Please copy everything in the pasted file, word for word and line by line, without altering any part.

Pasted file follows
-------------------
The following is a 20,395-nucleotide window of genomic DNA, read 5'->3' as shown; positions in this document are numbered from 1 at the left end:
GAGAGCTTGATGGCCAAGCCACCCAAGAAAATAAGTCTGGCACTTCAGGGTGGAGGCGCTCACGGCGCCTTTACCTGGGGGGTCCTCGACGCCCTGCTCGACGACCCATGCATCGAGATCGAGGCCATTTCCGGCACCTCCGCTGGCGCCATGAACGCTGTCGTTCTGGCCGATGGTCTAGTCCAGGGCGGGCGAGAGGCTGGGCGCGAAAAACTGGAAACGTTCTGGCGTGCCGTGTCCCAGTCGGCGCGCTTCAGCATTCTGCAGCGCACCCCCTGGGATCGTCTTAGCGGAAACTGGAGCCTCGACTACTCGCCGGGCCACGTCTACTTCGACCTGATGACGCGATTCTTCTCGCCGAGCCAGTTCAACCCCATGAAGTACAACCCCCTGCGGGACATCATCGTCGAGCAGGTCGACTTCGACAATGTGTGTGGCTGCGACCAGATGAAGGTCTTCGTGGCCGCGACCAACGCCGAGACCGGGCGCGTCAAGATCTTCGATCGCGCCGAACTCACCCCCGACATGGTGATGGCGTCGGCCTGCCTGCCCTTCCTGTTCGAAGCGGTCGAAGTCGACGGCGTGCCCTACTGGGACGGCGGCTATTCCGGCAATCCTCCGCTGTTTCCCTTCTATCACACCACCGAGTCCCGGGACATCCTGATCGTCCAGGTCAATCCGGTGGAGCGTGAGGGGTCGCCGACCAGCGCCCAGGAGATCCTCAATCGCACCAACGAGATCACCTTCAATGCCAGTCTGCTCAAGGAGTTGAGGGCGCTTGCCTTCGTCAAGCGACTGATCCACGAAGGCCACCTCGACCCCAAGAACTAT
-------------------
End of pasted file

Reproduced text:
The following is a 20,395-nucleotide window of genomic DNA, read 5'->3' as shown; positions in this document are numbered from 1 at the left end:
GAGAGCTTGATGGCCAAGCCACCCAAGAAAATAAGTCTGGCACTTCAGGGTGGAGGCGCTCACGGCGCCTTTACCTGGGGGGTCCTCGACGCCCTGCTCGACGACCCATGCATCGAGATCGAGGCCATTTCCGGCACCTCCGCTGGCGCCATGAACGCTGTCGTTCTGGCCGATGGTCTAGTCCAGGGCGGGCGAGAGGCTGGGCGCGAAAAACTGGAAACGTTCTGGCGTGCCGTGTCCCAGTCGGCGCGCTTCAGCATTCTGCAGCGCACCCCCTGGGATCGTCTTAGCGGAAACTGGAGCCTCGACTACTCGCCGGGCCACGTCTACTTCGACCTGATGACGCGATTCTTCTCGCCGAGCCAGTTCAACCCCATGAAGTACAACCCCCTGCGGGACATCATCGTCGAGCAGGTCGACTTCGACAATGTGTGTGGCTGCGACCAGATGAAGGTCTTCGTGGCCGCGACCAACGCCGAGACCGGGCGCGTCAAGATCTTCGATCGCGCCGAACTCACCCCCGACATGGTGATGGCGTCGGCCTGCCTGCCCTTCCTGTTCGAAGCGGTCGAAGTCGACGGCGTGCCCTACTGGGACGGCGGCTATTCCGGCAATCCTCCGCTGTTTCCCTTCTATCACACCACCGAGTCCCGGGACATCCTGATCGTCCAGGTCAATCCGGTGGAGCGTGAGGGGTCGCCGACCAGCGCCCAGGAGATCCTCAATCGCACCAACGAGATCACCTTCAATGCCAGTCTGCTCAAGGAGTTGAGGGCGCTTGCCTTCGTCAAGCGACTGATCCACGAAGGCCACCTCGACCCCAAGAACTAT